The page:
• Non-adherence to medication In addition to changes in medication, patients who do not adhere to the medication prescribed to them are at increased risk of exacerbation

  • Smoking The damaging effects of smoking on the lungs also makes smokers more likely to have an asthma attack

  • Coughing at night The risk of an acute asthma attack goes up in relation to the number of nights in a row you experience a troublesome cough

  • Obesity People with a BMI greater than 30 are more likely to have asthma

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What Is Acute Asthma

Asthma itself is a chronic condition, so its important to avoid triggers that might bring on an asthma attack. These include allergens and untreated infections.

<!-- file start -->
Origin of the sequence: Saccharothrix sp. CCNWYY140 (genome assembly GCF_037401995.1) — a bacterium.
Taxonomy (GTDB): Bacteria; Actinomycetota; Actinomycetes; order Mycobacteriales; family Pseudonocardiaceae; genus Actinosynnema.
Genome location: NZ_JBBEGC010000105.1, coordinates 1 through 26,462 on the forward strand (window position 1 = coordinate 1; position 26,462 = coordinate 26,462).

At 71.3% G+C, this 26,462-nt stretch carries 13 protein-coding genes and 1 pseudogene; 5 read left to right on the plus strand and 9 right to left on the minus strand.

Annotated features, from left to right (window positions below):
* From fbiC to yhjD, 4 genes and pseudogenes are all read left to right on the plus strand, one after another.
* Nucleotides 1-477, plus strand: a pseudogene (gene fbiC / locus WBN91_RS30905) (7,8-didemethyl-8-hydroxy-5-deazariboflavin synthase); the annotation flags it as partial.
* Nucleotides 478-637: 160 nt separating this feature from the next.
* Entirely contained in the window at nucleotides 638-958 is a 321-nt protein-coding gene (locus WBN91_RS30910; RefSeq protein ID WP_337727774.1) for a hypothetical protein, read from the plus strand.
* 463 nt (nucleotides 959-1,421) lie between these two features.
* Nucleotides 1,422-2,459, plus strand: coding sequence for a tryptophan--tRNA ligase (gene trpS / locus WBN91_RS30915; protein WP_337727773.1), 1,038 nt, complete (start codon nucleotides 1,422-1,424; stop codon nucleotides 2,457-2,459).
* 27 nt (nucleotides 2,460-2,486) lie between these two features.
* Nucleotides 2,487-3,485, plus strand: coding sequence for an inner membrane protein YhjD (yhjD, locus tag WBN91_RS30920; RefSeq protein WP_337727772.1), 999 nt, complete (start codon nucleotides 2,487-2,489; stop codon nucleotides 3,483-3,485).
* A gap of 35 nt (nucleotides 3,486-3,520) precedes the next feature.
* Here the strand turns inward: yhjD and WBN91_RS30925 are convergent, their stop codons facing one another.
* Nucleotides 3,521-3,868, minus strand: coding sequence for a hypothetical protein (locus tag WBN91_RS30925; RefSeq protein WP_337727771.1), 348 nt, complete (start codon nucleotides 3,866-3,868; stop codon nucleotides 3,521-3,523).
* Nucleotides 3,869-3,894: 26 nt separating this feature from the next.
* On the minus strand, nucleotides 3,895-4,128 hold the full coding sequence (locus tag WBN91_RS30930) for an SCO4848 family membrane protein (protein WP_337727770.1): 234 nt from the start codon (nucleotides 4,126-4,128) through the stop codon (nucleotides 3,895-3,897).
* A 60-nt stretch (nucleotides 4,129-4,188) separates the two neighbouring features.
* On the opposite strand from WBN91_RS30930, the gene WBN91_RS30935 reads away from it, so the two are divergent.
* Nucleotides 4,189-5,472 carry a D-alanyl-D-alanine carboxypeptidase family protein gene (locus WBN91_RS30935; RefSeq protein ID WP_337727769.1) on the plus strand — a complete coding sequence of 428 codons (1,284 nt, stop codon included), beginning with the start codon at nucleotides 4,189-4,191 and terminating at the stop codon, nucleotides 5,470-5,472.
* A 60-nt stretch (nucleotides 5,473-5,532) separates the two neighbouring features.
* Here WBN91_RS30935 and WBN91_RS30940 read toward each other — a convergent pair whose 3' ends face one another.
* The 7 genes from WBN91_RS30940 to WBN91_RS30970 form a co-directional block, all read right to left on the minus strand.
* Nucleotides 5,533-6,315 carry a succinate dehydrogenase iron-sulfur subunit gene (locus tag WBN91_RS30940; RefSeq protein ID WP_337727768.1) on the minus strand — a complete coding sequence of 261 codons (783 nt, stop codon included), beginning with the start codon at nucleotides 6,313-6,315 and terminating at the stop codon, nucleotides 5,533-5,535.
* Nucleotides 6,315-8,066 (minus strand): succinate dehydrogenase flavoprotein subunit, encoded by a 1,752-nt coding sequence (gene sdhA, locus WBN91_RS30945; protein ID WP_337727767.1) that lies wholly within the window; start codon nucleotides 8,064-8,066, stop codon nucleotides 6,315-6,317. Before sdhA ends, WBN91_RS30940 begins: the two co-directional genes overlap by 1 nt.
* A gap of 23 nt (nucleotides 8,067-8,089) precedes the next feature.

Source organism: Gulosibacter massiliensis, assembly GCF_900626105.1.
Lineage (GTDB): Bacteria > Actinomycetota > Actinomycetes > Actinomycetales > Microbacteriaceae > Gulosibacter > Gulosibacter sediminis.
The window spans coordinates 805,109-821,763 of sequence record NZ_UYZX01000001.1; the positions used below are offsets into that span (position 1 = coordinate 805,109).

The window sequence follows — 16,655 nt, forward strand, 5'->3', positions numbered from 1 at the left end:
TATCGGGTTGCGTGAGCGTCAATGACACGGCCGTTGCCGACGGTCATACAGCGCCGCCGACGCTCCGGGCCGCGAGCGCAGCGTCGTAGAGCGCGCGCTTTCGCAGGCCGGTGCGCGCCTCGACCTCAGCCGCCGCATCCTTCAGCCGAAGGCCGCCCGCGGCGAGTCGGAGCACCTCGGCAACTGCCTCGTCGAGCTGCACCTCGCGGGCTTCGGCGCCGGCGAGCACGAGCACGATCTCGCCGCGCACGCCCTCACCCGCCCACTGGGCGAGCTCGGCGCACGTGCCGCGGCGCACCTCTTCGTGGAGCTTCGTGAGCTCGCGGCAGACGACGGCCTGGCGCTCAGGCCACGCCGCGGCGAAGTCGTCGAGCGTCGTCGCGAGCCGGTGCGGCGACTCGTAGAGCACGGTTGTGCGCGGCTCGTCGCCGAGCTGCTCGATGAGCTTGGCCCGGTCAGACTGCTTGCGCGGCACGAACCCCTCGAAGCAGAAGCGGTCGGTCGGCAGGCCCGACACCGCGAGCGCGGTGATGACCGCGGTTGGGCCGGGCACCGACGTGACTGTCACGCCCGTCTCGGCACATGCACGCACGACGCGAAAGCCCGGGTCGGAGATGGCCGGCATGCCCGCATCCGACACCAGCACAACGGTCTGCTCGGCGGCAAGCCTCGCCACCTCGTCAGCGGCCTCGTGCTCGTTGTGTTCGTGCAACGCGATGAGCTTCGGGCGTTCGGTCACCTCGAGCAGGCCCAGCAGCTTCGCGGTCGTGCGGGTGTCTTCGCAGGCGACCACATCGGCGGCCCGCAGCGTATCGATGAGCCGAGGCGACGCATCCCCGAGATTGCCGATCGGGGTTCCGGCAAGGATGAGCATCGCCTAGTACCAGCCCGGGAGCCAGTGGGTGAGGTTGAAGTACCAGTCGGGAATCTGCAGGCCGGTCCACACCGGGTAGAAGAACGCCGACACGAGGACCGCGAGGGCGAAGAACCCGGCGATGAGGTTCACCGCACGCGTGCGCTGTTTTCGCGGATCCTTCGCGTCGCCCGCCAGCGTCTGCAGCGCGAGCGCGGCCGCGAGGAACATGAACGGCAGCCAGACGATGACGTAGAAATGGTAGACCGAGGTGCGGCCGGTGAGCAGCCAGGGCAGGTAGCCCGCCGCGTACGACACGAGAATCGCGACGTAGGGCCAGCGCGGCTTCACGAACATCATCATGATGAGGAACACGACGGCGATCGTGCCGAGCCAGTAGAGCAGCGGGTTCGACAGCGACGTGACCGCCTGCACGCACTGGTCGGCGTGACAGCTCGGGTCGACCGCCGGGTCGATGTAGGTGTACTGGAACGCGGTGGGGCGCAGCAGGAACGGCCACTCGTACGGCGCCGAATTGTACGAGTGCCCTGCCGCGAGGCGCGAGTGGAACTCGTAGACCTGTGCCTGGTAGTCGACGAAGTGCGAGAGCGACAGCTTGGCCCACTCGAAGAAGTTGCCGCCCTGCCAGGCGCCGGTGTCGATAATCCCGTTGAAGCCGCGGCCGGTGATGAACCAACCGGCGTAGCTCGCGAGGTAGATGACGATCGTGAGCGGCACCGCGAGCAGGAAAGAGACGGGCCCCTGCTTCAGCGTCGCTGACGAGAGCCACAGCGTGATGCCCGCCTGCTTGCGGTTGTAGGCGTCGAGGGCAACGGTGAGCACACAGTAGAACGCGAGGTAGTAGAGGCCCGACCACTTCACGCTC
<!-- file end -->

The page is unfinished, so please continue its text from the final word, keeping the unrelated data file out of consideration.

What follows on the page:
If you have asthma, you must be careful to follow your treatment plan. If your asthma is well controlled, you can usually live a relatively normal life. However, a trigger exposure can cause an acute asthma flare,¹ which is otherwise known as an asthma attack. During an asthma attack, the bronchial passages that allow air in and out of the lungs swell up and become narrow.

What Are The Most Common Triggers Of Asthma Attacks

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Common asthma attack triggers include:

  • Coming into contact with allergens, such as pollen, animal fur, mould or dust
  • Eating certain foods
  • Environmental factors, such as pollution, poor air quality or cold air
  • Taking non-steroidal anti-inflammatory medications, such as ibuprofen
  • Taking medication such as beta blockers
  • Stress or extreme emotion

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What Are The Symptoms Of A Severe Asthma Attack

Asthma is known as a progressive disease, meaning that it starts out with mild symptoms but can become severe over time. It is caused by inflammation or swelling of the airways, making it difficult for air to pass through.